I vowed to myself that I wouldn't write about the people in my life, because it wasn't fair to present a story that was half theirs, but strip them of their voices. Besides, just because the chemistry wasn't right with me didn't mean that person wouldn't make a great boyfriend/husband/companion for someone else. The one time I wrote about a specific person in a blog post happened on My Urban Kvetch, and it was after a decade. And I had learned that he had just been married. And, just to be sure he was unrecognizable, I changed his name. I was extremely careful about such things. As weeks and months wore on, with my commitment to being a neutral zone open to all and that wasn't about me, content was less of the "speak and be heard" variety and more of a way for singles-columnist me to track trends and patterns in online and offline dating, with the occasional foray into "I can't believe he (or she) did this (or that)." But over the last several weeks, the content has changed*, and not in a manner that's totally comfortable for me. And these are posts that I may yet live to regret, because they, in some small way, violate that promise I made to myself when I started blogging. I'm still not naming names or specifics. I'm writing about the emotional fallout from such encounters or expectations thwarted, often in so abstract a manner that it can confuse people who don't know me. I write as myself, under my own name, of my own experiences. I'm trying to reinforce my emotional fortitude by being more open about how I feel, writing my way through perceived and actual betrayals of whatever magnitude, and letting that come through in my writing. And at the same time, I'm trying to maintain the reputations of the people who, often through no real fault of their own, made me feel this way. Because the inquisition is all internal, it's easy for me to write about what I'm feeling, and extremely difficult to push that "Publish" button. I've learned that with a few exceptions, people protect their own interests, and that's a lesson I could stand to internalize, in moderation, at least. I find myself wondering if this kind of writing does me a disservice, even if I don't name names. Perhaps it would be better to slay my demons privately instead of expelling my disappointments into the blogosphere to land in the ears of the similarly disappointed. Perhaps I should refocus the blog on observing the trends and contributing snarky commentary that keeps everyone laughing, and feeling like they've found a community. But then again, the emotional posts seem to have found their own audience, and a network of support has reached back from an Internet void to embrace me and provide me with desperately-needed comfort. I'll have to give this some serious thought. Your feedback, as always, is welcome. *The posts that inspired this one: The Single Gal's Survival Guide...Up Late...Emotional Jetlag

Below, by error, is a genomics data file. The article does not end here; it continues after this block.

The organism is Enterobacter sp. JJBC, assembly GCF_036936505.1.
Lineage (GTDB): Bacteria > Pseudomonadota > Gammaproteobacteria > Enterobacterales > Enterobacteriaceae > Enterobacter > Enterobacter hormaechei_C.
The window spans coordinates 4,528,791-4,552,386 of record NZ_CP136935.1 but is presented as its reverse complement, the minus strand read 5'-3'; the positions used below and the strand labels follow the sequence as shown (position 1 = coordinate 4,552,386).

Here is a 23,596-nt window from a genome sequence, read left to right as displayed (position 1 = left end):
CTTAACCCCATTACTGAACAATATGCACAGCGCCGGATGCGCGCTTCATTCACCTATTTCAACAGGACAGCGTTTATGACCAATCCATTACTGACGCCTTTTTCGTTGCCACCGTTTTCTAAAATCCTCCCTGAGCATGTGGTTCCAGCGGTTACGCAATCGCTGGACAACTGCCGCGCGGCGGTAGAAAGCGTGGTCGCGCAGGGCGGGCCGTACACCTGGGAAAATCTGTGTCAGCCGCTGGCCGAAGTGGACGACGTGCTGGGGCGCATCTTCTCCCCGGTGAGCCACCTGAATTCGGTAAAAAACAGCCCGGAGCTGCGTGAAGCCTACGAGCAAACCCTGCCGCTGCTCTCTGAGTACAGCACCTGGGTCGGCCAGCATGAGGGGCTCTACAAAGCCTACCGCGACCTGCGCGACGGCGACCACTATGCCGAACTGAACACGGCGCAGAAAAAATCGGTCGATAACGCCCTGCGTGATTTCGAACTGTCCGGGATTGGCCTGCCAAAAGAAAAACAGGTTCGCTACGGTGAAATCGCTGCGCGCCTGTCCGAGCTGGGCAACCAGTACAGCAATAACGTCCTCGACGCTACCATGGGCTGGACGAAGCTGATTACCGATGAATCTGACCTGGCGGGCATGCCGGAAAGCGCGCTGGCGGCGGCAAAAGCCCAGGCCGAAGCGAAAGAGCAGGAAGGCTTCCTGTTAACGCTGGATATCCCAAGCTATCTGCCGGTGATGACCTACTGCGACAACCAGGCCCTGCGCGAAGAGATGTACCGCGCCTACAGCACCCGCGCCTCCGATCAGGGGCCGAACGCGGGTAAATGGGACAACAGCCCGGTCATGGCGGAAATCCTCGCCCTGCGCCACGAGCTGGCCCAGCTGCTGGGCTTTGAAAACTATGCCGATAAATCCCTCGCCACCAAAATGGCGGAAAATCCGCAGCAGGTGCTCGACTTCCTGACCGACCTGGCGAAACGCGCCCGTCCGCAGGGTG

There are thousands of us out here, in the online netherworld, shopping for love and companionship over the Internet...We have experienced the joy of an email from someone we thought we found interesting, only to be disappointed in real life. We have encountered people who lied about their height and interests. We have chatted with people online who seem witty with the 10-20 second IM delay, and moved the relationship to the phone, only to find that their conversational skills are clearly lacking. We have wondered how to handle the delicate situations we encounter, and have sought advice from friends. Now, there's one more friend to consult... The goal of this blog is to record our experiences, good and bad, of men and women, serial JDaters and novices, from NYC to L.A. and everywhere in between. When the muse inspires, there will be features, rants and raves on related subjects. But this is your blog, your forum. Speak.